Review: What We Saw

Aaron Hartzler - What We Saw
Published: September 22, 2015 by HarperTeen
Pages: 336
Genres: Contemporary, Realistic Fiction, Young Adult
Find on: Amazon, Goodreads, Book Depository
Rating: 4/5

Kate Weston can piece together most of the bash at John Doone’s house: shots with Stacey Stallard, Ben Cody taking her keys and getting her home early—the feeling that maybe he’s becoming more than just the guy she’s known since they were kids.

But when a picture of Stacey passed out over Deacon Mills’s shoulder appears online the next morning, Kate suspects she doesn’t have all the details. When Stacey levels charges against four of Kate’s classmates, the whole town erupts into controversy. Facts that can’t be ignored begin to surface, and every answer Kate finds leads back to the same question: Where was Ben when a terrible crime was committed?

This story—inspired by real events—from debut novelist Aaron Hartzler takes an unflinching look at silence as a form of complicity. It’s a book about the high stakes of speaking up, and the razor thin line between guilt and innocence that so often gets blurred, one hundred and forty characters at a time.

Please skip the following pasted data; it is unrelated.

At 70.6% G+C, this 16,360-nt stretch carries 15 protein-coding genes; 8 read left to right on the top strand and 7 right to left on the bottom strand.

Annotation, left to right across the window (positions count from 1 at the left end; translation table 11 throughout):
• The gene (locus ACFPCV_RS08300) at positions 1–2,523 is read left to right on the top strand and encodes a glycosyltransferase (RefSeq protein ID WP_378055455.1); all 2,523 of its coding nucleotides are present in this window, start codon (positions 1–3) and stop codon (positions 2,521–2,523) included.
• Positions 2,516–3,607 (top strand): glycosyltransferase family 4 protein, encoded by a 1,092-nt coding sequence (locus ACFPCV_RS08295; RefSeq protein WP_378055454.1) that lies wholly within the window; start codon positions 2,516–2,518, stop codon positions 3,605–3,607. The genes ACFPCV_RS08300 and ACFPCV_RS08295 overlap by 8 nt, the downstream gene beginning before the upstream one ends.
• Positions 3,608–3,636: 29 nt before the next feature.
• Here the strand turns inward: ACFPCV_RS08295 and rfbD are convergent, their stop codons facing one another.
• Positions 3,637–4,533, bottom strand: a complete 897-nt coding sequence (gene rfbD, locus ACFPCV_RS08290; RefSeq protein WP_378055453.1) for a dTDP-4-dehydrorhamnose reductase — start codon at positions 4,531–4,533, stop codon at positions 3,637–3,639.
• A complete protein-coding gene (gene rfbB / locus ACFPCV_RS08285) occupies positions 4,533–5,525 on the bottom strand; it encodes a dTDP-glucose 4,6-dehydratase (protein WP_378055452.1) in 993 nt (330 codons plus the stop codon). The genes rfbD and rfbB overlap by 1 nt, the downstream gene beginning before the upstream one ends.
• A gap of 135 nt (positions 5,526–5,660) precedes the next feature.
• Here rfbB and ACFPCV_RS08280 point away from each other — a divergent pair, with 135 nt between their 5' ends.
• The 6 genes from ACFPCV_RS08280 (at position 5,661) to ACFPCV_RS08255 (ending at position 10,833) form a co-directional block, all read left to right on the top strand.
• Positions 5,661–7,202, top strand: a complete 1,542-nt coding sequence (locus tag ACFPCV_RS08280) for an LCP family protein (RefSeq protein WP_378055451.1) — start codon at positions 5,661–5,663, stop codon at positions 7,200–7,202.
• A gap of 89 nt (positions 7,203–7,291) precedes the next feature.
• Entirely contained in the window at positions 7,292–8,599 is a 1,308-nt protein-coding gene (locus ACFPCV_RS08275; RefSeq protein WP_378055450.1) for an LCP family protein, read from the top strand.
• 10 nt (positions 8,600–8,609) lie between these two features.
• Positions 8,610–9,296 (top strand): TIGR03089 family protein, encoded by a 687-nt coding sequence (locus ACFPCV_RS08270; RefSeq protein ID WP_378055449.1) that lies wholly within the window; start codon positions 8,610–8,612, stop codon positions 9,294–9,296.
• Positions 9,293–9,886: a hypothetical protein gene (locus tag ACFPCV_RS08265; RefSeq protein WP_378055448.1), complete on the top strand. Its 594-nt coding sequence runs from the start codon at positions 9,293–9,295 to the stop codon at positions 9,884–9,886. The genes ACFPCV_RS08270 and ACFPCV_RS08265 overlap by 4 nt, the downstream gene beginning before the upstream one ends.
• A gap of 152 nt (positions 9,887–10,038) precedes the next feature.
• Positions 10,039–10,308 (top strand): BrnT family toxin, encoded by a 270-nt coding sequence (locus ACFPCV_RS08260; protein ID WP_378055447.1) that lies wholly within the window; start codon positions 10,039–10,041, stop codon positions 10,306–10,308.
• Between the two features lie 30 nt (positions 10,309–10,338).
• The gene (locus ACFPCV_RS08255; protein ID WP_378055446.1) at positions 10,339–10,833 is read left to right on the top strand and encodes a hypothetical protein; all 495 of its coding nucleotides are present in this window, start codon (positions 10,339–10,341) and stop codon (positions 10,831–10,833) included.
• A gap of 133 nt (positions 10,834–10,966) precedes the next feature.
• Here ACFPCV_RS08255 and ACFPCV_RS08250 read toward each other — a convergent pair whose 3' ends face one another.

This still hurts a whole day later.

I actually hadn't heard of the Steubenville case, so prior to this review, I decided to read up. My heart and eyes stung. I genuinely wish I hadn't.

After a photo of a drunken Stacey Stallard tossed over a basketball player's shoulder circulates around school, Kate Weston can only remember the night of the party in a haze. After that dreadful night, Stacey refuses to return school. Kate's classmates jeer and jab and mock Stacey. Kate refuses to take sides. But when police officers storm the lunchroom one morning, abruptly charging four basketball players with sexual assault, and leaving Kate and all of her shocked.

Though the sportsmen are the ones being charged, Stacey is singled-out because she'd been drunk at the alleged party. Much to everyone's shock, Kate chooses to defend her, claiming friendship. In all honesty, Kate and Stacey hadn't exactly sounded like friends, but m'kay. I thought what she did was sincere.

Kate had been extremely intoxicated at the party as well. Like Stacey. Though unlike Stacey, she'd been hauled safely out of the party by a childhood friend, longtime crush, Ben. Kate plays Nancy Drew throughout the novel, questioning everyone's whereabouts, trying to force herself into Stacey's life. Yes, I appreciated most of what she did for Stacey, but it got to the point where I was like, "MIND YOUR DAMN BUSINESS, KATE."

But when I saw these kids slutshaming Stacey, I was literally enraged. Not even kidding. I pretty much choked the book. I wish I could say this doesn't happen. I wish I could laugh it off at the end, saying, "Oh, it's just YA!" but I can't because it isn't. Slutshaming. Consent. It's all real. It needs to be heard. It needs to be understood.

It's worth the read.